Cincinnati has a thriving big-band scene, and they perform modern music! It’s been a fun thing to be involved in. As a result, the past few years, I’ve been writing music for larger ensembles as well. 

I also create small jazz ensembles for restaurants and private events. It’s such a thrill to be able perform the music I love and also be able to provide a client with the perfect ambiance for their venue or event at the same time. 

I grew up in the golden era of alternative rock and am proud to still be involved in that world. I perform with and write some of the horn parts for Matt Waters and the Recipe. That’s been a joy as Matt leads a rock band with funk sensibilities. The level of talent is staggering and the tunes are amazing. 

I should add, as a performer, I’m most proud of my years with Shaun Booker. That’s certainly where I learned the most. Shaun tours Europe and places like that these days, but I was the kid in the band when she led a motley crew at juke joints and chitlin circuit clubs. This was in the 2000s and these were places that still literally served chitlins. I did that gig again a little later with Dean Simms and the Funky Gurus. Dean now works primarily as a Louis Armstrong impersonator, but he played trumpet with the Ohio Players back in the day and had gigs at those same type of clubs. There’s a certain energy that comes from people making music in a small room to a tough crowd and you actually win them over. There’s a different energy that comes playing to a big easy crowd, and that’s neat too. But there’s something extra special about that small, loud, difficult bar gig.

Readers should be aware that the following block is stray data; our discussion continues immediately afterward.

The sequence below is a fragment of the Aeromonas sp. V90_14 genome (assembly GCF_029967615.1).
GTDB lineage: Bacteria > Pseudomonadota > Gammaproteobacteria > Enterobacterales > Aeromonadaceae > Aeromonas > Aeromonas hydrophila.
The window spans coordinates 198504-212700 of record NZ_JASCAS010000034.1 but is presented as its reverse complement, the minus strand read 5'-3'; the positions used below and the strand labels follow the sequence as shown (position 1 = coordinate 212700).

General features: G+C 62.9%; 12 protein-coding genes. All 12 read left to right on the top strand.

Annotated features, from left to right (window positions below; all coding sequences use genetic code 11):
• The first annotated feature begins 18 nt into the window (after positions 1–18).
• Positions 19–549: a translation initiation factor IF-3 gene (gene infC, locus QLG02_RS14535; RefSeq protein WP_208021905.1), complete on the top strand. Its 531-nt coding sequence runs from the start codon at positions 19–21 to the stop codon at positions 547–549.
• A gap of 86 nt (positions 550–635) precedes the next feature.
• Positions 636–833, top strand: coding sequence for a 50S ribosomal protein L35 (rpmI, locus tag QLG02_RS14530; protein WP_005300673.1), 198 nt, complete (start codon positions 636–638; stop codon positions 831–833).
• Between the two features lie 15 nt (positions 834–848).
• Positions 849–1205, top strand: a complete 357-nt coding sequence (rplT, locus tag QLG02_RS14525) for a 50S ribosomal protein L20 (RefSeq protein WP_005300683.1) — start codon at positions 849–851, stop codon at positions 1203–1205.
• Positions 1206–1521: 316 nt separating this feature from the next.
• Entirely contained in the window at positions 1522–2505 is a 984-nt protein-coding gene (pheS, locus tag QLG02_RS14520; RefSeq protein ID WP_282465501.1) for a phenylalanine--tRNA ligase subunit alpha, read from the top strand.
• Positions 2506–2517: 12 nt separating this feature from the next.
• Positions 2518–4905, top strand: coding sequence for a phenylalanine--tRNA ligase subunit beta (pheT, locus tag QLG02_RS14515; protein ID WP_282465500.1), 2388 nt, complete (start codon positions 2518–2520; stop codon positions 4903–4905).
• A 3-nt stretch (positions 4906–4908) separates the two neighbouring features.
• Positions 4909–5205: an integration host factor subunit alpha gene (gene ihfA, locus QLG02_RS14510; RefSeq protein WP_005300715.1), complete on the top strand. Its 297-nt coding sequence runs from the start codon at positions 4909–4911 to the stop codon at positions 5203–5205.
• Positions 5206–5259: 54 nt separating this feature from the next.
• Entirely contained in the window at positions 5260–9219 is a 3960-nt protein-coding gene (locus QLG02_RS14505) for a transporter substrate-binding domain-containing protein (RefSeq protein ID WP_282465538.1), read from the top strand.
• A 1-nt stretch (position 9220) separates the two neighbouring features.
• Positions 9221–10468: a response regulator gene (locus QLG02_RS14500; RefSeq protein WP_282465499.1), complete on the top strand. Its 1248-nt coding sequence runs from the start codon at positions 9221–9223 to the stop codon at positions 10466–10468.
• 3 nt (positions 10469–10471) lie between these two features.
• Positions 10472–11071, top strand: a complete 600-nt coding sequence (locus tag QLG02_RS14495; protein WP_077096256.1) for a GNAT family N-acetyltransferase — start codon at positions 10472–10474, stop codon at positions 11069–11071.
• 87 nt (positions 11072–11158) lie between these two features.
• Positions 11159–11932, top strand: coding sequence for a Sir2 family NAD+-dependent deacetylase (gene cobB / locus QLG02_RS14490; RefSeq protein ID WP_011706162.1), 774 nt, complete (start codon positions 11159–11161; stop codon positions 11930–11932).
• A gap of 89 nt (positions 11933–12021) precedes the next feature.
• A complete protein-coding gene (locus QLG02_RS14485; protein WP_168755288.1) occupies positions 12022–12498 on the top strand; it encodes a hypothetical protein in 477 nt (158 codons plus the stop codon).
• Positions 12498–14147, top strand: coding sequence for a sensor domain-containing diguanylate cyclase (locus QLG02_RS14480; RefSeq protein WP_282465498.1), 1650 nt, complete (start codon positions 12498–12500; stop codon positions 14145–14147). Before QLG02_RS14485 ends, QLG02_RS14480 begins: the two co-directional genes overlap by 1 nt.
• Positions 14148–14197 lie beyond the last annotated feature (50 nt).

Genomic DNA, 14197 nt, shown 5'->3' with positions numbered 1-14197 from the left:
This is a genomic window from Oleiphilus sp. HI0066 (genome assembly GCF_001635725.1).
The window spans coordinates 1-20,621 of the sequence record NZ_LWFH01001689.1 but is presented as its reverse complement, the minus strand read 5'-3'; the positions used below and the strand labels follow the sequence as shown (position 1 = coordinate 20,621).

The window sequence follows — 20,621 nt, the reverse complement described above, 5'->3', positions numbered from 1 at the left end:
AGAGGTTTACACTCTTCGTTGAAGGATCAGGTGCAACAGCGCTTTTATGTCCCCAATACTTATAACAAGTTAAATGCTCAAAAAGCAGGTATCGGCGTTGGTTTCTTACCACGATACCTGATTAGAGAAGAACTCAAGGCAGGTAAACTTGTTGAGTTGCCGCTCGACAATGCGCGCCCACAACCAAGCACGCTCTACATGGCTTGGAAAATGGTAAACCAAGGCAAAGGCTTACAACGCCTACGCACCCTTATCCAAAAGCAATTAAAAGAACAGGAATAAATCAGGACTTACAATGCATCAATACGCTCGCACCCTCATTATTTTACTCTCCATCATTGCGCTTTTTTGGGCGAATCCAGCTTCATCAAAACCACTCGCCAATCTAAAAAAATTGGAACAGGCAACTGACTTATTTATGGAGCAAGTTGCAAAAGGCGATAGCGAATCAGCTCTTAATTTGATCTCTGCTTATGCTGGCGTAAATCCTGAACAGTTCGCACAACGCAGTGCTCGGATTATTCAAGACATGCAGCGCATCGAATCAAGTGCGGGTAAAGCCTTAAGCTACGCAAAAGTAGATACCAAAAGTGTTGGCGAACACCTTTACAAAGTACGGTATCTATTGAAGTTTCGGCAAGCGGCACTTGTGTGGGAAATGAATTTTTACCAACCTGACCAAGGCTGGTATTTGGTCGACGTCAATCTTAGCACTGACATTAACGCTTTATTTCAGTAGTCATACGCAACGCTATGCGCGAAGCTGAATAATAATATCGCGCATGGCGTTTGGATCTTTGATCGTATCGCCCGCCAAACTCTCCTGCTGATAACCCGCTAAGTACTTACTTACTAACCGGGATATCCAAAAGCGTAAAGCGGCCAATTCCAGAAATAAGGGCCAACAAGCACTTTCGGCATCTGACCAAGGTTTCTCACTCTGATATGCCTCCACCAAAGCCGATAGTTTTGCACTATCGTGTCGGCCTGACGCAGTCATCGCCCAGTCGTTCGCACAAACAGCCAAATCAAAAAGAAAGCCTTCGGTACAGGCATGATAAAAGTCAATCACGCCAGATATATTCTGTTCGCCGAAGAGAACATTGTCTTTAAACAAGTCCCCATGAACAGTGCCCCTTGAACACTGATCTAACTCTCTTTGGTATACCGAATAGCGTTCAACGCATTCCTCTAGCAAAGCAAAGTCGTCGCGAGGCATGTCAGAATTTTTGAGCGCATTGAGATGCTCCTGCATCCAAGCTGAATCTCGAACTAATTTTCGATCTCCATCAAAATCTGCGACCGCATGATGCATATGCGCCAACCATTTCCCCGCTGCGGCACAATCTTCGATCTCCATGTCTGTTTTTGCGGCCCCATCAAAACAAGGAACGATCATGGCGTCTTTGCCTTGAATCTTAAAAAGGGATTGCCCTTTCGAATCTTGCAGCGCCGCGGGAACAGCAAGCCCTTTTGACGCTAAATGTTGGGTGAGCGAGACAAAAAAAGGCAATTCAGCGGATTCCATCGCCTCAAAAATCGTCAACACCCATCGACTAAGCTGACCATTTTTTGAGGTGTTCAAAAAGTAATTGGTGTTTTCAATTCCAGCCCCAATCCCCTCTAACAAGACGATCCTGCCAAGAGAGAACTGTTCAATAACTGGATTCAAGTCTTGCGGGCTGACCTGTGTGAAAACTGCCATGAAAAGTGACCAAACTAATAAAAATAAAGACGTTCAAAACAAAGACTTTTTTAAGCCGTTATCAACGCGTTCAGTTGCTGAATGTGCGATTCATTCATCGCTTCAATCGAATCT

Can you share something surprising about yourself?
I love the Ohio Hopewell culture and have a fascination with archaeoastronomy in general. I regularly visit sites and enjoy learning about all of the developments they had made in mathematics, astronomy, and architecture. I hope the Chillicothe sites get the approval for World Heritage status as well as relations improving between the United States government and First Nations groups.